Athletic Trainer’s Guide to Using mTrigger Biofeedback – Lower Extremity

By |2023-12-05T16:00:39-05:00January 7th, 2024|Latest Articles|

As an athletic trainer, taking care of multiple athletes simultaneously is a regular occurrence. Implementing the mTrigger biofeedback device into your athletic training room can help to improve your efficiency, increase athlete motivation, and maximize outcomes. mTrigger biofeedback provides athletes with autonomy, gets more out of every rep, and makes rehabilitation more fun. Let’s explore how and why.

This guide will highlight some of the most common injuries treated by athletic trainers and how you can use mTrigger sEMG biofeedback to make your job easier while achieving superior results.

Hamstring /Adductor Strains

Muscle strains are one of the most common injuries in high school and college athletes. Especially amongst soccer, track and field, and hockey players. Focusing on the strength of the injured and surrounding muscles is a big component of recovery and injury prevention. When it comes to adductor and hamstring muscle strains, strengthening the target muscle group is essential. Often times due to pain, weakness, or compensation, athletes can struggle to effectively and consistently perform key exercises correctly. Using mTrigger biofeedback during exercises such as a Copenhagen plank or an adductor slide out, can help guarantee the athlete is using the correct muscle group and performing exercises in the most effective way.


mTrigger biofeedback can also be used for multiple exercises throughout the course of rehab program. Once the electrodes are applied to the target muscles and the athlete is set up, they can perform hamstring curls, deadlift variations, and other hamstring exercises sequentially, all with immediate feedback. As an athlete progresses through their recovery, it is important to continue using mTrigger biofeedback to increases the effectiveness of eccentric exercises, dynamic movements, and plyometrics.

Ankle Sprains

Ankle sprains occur at an alarmingly high rate. Ankle sprains account for 25% of the injuries seen in men and women’s basketball and women’s volleyball.(1) Over a 16-year tracking period, the rate of ankle sprains amongst collegiate athletes has remained stable(1). This indicates the occurrence of ankle sprains is not increasing; however, we are also not getting better at preventing them as a sports medicine team.(1)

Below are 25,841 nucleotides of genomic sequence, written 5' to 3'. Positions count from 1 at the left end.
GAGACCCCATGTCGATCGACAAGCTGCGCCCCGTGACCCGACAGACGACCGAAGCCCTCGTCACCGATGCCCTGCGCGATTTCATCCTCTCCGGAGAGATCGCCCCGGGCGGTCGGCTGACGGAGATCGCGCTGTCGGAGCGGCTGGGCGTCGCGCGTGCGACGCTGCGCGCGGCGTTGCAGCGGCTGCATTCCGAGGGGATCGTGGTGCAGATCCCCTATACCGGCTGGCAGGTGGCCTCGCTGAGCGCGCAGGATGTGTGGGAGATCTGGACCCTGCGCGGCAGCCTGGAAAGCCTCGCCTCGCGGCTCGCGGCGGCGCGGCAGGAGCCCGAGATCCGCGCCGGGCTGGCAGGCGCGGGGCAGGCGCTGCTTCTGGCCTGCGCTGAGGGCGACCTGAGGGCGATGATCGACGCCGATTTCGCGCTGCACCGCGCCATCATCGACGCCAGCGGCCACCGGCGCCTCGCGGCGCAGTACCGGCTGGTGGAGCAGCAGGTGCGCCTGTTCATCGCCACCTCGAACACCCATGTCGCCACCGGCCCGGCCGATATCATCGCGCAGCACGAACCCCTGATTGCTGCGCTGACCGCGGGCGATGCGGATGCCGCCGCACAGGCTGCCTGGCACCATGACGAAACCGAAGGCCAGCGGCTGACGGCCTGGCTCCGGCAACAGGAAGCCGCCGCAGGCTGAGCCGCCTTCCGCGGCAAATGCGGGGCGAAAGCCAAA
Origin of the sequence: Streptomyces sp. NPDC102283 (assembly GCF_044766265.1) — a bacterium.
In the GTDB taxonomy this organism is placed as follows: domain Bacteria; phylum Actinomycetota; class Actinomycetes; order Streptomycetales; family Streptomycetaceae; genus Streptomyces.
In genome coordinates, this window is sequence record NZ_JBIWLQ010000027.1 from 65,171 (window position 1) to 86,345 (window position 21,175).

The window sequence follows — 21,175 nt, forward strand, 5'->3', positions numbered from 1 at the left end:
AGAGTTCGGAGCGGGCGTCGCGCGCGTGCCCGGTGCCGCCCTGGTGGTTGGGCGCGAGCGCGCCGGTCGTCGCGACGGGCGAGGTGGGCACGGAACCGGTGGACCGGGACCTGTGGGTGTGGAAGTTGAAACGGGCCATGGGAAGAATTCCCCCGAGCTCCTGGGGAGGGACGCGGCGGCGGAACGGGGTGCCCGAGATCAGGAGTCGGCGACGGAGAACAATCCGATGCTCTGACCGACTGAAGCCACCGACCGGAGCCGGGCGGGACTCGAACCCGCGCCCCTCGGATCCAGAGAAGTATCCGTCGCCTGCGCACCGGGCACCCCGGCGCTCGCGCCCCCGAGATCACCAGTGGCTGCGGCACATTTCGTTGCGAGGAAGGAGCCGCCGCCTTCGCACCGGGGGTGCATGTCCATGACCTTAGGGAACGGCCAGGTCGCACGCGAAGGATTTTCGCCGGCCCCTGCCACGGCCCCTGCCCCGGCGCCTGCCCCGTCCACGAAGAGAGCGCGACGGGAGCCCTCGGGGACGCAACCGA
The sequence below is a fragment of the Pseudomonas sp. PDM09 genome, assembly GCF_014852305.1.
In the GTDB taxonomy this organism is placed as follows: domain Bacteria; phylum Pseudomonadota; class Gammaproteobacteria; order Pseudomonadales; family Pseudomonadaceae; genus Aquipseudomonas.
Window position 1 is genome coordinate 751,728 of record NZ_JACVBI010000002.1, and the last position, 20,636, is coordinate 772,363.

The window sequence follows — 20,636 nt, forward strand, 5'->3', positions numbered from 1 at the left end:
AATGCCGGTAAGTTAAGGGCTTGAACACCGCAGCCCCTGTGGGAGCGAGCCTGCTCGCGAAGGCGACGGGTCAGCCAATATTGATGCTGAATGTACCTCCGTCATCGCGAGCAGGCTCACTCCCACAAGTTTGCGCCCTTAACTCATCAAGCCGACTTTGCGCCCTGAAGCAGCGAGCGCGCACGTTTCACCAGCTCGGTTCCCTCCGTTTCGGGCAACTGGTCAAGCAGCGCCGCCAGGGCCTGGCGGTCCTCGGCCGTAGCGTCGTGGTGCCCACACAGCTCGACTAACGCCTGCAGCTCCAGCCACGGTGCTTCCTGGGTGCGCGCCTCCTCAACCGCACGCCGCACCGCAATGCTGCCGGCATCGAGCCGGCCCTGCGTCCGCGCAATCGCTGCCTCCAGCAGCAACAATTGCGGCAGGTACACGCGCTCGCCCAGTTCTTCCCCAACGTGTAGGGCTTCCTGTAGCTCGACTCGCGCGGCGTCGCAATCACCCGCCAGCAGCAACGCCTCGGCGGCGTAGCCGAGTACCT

Although ankle sprains result in a shorter amount of time loss than other major injuries, their frequent re-occurrence is still cause for concern.(1) Research has supported the use of neuromuscular and balance exercise programs for reducing the risk of re-injury.(1) When implementing an ankle stability and strength program with athletes following an ankle sprain, it can often feel monotonous, but that doesn’t decrease its importance. Here are a few ideas for implementing mTrigger biofeedback to improve athlete engagement and compliance with ankle sprain rehab. By incorporating biofeedback, the athlete can see first-hand their success in completing the exercise. This is also a great time to utilize mTrigger biofeedback games.


Anterior Cruciate Ligament Injuries (ACL)

While the highest rate of ACL injuries occurs in women’s soccer, gymnastics, basketball, and football, it is no secret that the increasing incidence of ACL injuries amongst athletes is a growing concern.(1) Each year, the rate of ACL injuries increased by 1.3% on average, over a 16 year period.(1) For this reason, a tremendous amount of effort has gone into primary and secondary prevention of ACL injuries in both men and women’s sports.

Restoring quadriceps muscle function following ACL reconstruction has proven crucial.(2) The use of mTrigger biofeedback can help to facilitate the necessary muscle activation during exercises early on and throughout the rehab process to prevent extensor mechanism deficits.(3)

Additionally, the neuromuscular deficit testing function on the mTrigger device allows for assessment and progress tracking of quadriceps muscle deficit throughout the course of an athletes rehab. This provides essential information that can help inform clinical decision, rehab effectiveness, and sports readiness.

Check out our ACL Protocol for more exercise ideas following ACL reconstruction using the mTrigger device. It is important to remember the importance of biofeedback doesn’t stop once quad activation has been re-established. It is just as imperative biofeedback is used to ensure continued proper movement patterns and continued quad activation as exercises get more challenging.



If you are not yet utilizing mTrigger biofeedback in the training room with your athletes, you are missing out. By using biofeedback, you can help athletes to stay engaged in their recovery, track results, provide autonomy and independence, increase motivation, and improve your workload management as an athletic trainer. All while seeing improvements in muscle activation, strength, and progressing towards the results you want.

NMES vs sEMG Biofeedback 



mTrigger Biofeedback for Return to Sport




1. Hootman JM, Dick R, Agel J. Epidemiology of Collegiate Injuries for 15 Sports: Summary and Recommendations for Injury Prevention Initiatives. J Athl Train. 2007;42(2):311. 

2. Draper V. Electromyographic biofeedback and recovery of quadriceps femoris muscle function following anterior cruciate ligament reconstruction. Phys Ther. 1990;70(1):11-17. doi:10.1093/PTJ/70.1.11

3. Christanell F, Hoser C, Huber R, Fink C, Luomajoki H. The influence of electromyographic biofeedback therapy on knee extension following anterior cruciate ligament reconstruction: A randomized controlled trial. Sports Medicine, Arthroscopy, Rehabilitation, Therapy and Technology. 2012;4(1):1-10. doi:10.1186/1758-2555-4-41/FIGURES/8

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